Ancient History

 

My earliest exposure to model cars took place around 1951. On of my uncles was a salesman at a Ford dealership, and sold a new car to another uncle. Part of the deal was a promo model which found its way to me. Included in my haul for Christmas of 1953 was a friction model of a '54 Cadillac and a '53 Pontiac sedan with working headlights. Both were 1/25th scale as I recall. But back in those days I wasn't as picky about scale; as long as it was a car, I was interested! There were a number of different cars from back then that I remember fondly:

  • Die cast auto transport truck. These were made in the early to mid 50s, and included the truck with four small cars, each about an inch long. I have no idea home many of these sets I went through!
  • F&F cereal cars. These were plastic, about three inches long and came inside Post Grape Nuts Flakes. They were similar in size and design to the Tootsietoy die cast series from the same era. They depected various Ford vehicles. You could also order sets through the mail, as long as you included the all-important box top. I remember having a bunch of them in 1954, 1955 and 1957. Ken's Cereal Car Collection has some great information and photos about these.
  • I also had a couple of copies of the ITC large scale '53 Corvette. This was one of the first kits I was exposed to.
 

 

The kid was a happy camper in the summer of 1956. That's a remote control AMT '56 Ford Victoria I'm holding. They were really cool, with an electric motor, connected to a control box that had forward and reverse as well as steering controls.

By this time I was also hooked on the Ford promos my uncle supplied from the dealership each year. Let's see...there was a purple & white '55 hardtop, a red '56 convertible, a red '57 T-Bird and a Coral Sand & Corinthian White '57 hardtop...

About this time I also got hooked on some of the kits that were around then, like Revell's Lincoln Futura and '57 Ford Country Squire, both in 1/25th scale. I also built my share of the smaller scale Revell/AMT kits like the '56 Ford, '56 Cadillac, '56 Buick and '56 Chrysler.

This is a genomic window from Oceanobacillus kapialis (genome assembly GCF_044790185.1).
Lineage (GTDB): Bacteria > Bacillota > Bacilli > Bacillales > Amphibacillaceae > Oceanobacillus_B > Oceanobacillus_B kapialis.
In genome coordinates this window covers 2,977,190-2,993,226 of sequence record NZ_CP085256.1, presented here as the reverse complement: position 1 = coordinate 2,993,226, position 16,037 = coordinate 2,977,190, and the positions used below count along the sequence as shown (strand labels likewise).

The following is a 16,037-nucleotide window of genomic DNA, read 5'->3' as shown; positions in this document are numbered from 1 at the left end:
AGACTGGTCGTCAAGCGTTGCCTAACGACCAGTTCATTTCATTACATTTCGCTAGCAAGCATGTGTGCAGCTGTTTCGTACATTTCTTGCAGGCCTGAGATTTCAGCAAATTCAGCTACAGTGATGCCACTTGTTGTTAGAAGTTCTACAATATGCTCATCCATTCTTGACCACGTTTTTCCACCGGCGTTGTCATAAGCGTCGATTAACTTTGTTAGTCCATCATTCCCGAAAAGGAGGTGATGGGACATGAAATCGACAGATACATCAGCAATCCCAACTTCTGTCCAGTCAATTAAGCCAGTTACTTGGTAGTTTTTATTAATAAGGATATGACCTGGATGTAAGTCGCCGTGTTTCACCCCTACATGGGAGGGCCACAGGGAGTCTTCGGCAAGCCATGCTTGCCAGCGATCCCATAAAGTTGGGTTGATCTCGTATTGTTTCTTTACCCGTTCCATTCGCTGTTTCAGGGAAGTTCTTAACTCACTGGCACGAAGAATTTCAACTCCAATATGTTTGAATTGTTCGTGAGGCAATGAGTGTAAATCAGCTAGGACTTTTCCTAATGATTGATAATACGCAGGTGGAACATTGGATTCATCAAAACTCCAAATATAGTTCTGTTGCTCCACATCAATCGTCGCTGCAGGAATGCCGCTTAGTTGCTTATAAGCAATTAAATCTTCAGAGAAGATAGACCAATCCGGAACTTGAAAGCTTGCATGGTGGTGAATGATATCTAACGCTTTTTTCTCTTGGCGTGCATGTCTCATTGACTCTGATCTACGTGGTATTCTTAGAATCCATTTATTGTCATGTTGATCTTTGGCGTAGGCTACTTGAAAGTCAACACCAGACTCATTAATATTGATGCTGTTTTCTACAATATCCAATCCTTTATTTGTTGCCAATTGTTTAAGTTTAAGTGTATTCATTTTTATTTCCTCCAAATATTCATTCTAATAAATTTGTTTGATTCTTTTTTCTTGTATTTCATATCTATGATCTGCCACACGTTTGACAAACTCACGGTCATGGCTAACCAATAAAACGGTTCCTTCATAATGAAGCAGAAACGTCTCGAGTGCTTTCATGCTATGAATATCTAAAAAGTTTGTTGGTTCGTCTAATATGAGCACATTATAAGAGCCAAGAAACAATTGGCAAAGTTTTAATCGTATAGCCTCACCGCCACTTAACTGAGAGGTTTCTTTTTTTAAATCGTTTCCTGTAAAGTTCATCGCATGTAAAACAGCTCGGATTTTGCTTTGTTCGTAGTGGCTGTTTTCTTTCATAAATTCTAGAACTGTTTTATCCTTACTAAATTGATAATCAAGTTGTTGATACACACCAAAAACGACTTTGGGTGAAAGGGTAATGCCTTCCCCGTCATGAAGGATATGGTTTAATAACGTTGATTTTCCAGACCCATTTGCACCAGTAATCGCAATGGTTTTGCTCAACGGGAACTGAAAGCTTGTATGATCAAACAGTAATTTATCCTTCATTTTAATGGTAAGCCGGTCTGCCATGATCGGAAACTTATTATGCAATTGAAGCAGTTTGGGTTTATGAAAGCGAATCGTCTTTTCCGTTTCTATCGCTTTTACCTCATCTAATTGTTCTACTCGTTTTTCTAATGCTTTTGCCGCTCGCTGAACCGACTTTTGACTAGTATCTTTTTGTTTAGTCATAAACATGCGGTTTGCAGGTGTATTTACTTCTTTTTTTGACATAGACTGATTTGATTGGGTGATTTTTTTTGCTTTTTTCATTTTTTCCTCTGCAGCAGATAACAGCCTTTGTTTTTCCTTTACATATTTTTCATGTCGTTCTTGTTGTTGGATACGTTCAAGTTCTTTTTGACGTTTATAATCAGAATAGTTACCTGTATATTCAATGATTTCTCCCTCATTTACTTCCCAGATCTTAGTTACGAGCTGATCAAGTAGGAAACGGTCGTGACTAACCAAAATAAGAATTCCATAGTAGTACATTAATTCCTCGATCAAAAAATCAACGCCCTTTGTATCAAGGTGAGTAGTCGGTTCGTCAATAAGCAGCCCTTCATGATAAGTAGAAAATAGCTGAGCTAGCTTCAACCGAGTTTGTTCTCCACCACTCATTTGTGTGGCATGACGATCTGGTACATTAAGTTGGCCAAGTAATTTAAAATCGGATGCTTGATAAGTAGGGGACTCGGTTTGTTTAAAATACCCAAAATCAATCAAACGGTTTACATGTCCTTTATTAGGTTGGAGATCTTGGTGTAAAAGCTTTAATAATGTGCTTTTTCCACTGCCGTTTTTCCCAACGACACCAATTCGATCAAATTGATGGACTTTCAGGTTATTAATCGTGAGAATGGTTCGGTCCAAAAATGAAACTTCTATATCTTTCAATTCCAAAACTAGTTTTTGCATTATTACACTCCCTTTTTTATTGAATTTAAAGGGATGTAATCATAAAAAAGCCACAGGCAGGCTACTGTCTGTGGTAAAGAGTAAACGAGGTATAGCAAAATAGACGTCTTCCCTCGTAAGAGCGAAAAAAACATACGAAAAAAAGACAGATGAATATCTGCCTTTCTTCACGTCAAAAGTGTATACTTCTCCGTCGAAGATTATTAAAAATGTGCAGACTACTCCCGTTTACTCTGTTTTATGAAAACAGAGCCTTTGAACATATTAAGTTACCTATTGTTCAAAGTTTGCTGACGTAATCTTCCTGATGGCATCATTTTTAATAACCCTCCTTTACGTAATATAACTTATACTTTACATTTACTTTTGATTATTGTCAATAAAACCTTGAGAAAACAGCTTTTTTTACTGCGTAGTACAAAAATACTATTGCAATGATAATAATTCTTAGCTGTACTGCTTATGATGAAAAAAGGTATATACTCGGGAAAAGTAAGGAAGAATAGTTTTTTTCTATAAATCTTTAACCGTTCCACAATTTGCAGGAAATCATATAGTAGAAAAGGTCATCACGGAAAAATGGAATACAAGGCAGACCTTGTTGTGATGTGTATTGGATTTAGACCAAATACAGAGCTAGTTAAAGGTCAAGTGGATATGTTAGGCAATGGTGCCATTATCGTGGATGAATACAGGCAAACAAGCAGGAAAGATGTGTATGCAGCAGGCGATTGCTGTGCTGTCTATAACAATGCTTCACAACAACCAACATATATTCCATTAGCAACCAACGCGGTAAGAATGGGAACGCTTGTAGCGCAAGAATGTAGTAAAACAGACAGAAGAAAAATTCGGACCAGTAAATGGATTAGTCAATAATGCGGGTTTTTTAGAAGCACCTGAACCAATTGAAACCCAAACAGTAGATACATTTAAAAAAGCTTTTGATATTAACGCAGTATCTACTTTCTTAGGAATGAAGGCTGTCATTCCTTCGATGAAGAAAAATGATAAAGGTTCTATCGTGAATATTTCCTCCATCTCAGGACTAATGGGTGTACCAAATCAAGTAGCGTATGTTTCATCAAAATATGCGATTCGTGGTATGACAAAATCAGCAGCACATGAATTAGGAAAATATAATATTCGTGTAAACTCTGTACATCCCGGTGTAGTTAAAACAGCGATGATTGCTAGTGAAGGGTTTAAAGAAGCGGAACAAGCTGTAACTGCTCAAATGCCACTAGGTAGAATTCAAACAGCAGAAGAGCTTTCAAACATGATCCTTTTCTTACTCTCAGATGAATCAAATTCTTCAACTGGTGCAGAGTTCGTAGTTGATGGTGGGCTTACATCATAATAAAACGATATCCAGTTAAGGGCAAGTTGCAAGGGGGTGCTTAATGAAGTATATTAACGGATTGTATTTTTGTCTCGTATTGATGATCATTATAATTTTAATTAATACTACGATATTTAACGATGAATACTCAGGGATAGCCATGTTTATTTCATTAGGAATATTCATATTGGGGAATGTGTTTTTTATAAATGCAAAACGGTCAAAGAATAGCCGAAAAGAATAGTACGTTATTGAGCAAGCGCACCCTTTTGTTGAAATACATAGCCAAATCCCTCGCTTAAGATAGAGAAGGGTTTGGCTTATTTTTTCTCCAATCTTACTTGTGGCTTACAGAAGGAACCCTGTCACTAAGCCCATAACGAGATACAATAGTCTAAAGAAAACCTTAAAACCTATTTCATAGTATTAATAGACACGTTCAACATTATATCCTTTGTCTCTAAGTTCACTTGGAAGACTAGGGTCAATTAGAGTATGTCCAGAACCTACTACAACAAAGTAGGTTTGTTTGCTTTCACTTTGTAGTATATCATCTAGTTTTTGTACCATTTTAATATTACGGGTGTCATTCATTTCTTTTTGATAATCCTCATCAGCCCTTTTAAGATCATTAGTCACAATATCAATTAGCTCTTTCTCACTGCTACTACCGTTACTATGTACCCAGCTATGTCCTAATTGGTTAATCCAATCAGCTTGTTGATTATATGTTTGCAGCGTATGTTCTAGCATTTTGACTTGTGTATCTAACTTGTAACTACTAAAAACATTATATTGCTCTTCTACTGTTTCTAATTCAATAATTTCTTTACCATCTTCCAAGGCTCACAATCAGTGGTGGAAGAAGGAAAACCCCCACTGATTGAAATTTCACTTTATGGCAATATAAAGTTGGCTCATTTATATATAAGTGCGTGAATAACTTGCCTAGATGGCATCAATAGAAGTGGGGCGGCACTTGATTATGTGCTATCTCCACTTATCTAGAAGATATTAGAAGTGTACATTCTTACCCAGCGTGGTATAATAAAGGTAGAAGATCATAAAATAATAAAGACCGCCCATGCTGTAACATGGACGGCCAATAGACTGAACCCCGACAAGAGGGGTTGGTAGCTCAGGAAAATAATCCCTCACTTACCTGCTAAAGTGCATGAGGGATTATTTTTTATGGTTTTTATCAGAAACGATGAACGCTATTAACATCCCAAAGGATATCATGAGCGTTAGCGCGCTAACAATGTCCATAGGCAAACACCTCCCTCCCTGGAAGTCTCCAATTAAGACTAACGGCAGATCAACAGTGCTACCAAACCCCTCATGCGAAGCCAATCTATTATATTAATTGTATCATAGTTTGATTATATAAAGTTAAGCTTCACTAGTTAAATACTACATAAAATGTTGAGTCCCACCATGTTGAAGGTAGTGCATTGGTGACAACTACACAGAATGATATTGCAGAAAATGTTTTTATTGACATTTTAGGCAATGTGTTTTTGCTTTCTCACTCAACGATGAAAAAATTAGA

This photo, taken around 1960 is the earliest one I have of my collection. By that time the models had more or less moved from the "toys" category into "hobby" instead.

These were primarily 3-in-1 kits from AMT and JoHan, although there were a few promos and frictions mixed in. I had already developed an interest in showroom stock.

 

 
By 1961 the collection was growing by leaps and bounds. I was still too young for a driver's license, so all my money went into the models.
 

 

This is a display of classics from around 1964. The back row includes a Pyro '48 Continental, Monogram '30 Ford, and two AMT 32 Frods. In front there's an AMT '25 Ford, Monogram '34 Duesenberg and a Hawk 1909 Hupmobile.

In the background is my pride and joy, an AMT Turnpike slot car track, that succumbed to the flood waters of Hurricane Betsy in 1965. I still resist the temptation to try to locate one...

 

 

Over the next ten years, my collection grew to huge proportions. These photos were taken around the time my involvement in the hobby had reached its peak. I continued to build and collect for several more years, but the hobby was beginning to change.

As the late 70's rolled around, the number of new kits had started to dwindle, and interest in the hobby in general had started to wane.

By 1980 had pretty much thrown in the modeling towel. I started selling off the collection, a process that continued for several years. By the late 80s, what was left amounted to about 30% of the original collection.

A second phase of selling in the early 90s reduced the remainder to a couple hundred models, and a couple dozen unbuilt kits. In many ways I regret having sold off what I did, because there were many rare models in the collection.

 

 
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